One of the art installations in this year's Lumiere Festival in Durham will become a permanent fixture. Durham County Council has bought the Helvetictoc clock, which tells the time in quirky ways, for £10,000.
The clock should be in place in the city's Millennium Square early in 2014, subject to a planning application.
The current consultation will help the council to understand the views of care home residents, their families and carers, as well as staff and a host of other interested groups and organisations on whether in-house residential care is fit for purpose and value for money.
At a time of significant financial constraints it is right to consider these important questions and to ensure that everybody’s points of view are listened to.
This consultation will be completed with great care and the results will be made public before any final decision is made.
We are organising this lobby of the full council to get across the message that they must take factors other than finance into account. The council really must put compassion before cash. UNISON urges everyone in Durham who cares about the care homes to tell the council what they think, to make it clear that the people of Durham do not want to see these homes closed down.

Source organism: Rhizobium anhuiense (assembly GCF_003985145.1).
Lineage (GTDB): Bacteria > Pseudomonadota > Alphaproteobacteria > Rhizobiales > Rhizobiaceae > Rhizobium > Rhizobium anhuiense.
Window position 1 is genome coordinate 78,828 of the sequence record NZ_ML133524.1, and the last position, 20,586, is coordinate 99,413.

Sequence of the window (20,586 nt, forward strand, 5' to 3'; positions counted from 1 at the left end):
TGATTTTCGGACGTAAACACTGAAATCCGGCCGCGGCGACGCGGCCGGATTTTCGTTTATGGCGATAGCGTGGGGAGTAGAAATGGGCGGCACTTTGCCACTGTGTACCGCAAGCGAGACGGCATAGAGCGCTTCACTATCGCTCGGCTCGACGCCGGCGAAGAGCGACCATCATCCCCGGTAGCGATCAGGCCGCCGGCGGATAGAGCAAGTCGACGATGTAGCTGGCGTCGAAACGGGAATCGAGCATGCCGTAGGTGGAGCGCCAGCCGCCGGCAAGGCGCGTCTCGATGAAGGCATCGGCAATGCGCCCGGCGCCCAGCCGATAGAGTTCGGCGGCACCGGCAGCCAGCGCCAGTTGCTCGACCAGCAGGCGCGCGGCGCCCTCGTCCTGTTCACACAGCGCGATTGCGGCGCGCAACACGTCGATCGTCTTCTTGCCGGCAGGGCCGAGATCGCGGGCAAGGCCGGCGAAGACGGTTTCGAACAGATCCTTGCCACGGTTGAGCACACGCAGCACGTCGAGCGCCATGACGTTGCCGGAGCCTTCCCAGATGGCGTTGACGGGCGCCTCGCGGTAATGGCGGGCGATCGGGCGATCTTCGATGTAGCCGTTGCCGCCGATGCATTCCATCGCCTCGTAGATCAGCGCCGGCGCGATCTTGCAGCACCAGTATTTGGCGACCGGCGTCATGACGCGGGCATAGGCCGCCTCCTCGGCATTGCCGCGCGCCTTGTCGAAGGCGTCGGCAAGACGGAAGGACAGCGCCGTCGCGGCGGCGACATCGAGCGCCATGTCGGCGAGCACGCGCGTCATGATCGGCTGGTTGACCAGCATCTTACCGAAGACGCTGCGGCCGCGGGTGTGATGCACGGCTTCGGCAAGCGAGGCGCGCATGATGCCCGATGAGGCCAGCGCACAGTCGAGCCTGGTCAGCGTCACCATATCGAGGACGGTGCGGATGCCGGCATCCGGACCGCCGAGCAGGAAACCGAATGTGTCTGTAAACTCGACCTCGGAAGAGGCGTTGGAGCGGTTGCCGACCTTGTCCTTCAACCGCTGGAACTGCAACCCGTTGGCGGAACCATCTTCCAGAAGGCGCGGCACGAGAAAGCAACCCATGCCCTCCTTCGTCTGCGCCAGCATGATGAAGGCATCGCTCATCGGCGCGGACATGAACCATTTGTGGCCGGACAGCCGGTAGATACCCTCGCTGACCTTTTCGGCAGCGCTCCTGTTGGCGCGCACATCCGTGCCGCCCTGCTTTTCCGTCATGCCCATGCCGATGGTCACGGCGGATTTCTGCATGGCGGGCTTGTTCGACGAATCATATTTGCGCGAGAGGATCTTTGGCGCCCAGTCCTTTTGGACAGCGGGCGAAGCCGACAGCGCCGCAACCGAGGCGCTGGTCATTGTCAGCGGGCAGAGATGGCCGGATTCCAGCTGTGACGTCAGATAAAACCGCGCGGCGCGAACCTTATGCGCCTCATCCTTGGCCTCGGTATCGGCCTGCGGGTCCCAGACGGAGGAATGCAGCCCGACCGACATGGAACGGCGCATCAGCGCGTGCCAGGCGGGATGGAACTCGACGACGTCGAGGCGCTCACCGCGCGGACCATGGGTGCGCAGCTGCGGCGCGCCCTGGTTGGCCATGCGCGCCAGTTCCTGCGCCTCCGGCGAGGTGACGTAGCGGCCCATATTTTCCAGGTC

UNISON's fear is that the council will put financial considerations above all else and go for the option of closing the homes. These establisments are home to frail and vulnerable people, forcing them to move will cause great distress and damage, for some it could even shorten their lives. And the jobs of the 170 staff who care for them are at risk. There will be little chance of finding them other jobs at the council if all the homes do close. The council really must put compassion before cash.
Members of Unison and the GMB union are gathering outside Durham's County Hall to lobby the council over proposals to close five care homes. The unions have invited the families of those who use the care homes to join them. They'll lobby councillors attending a meeting of the full council.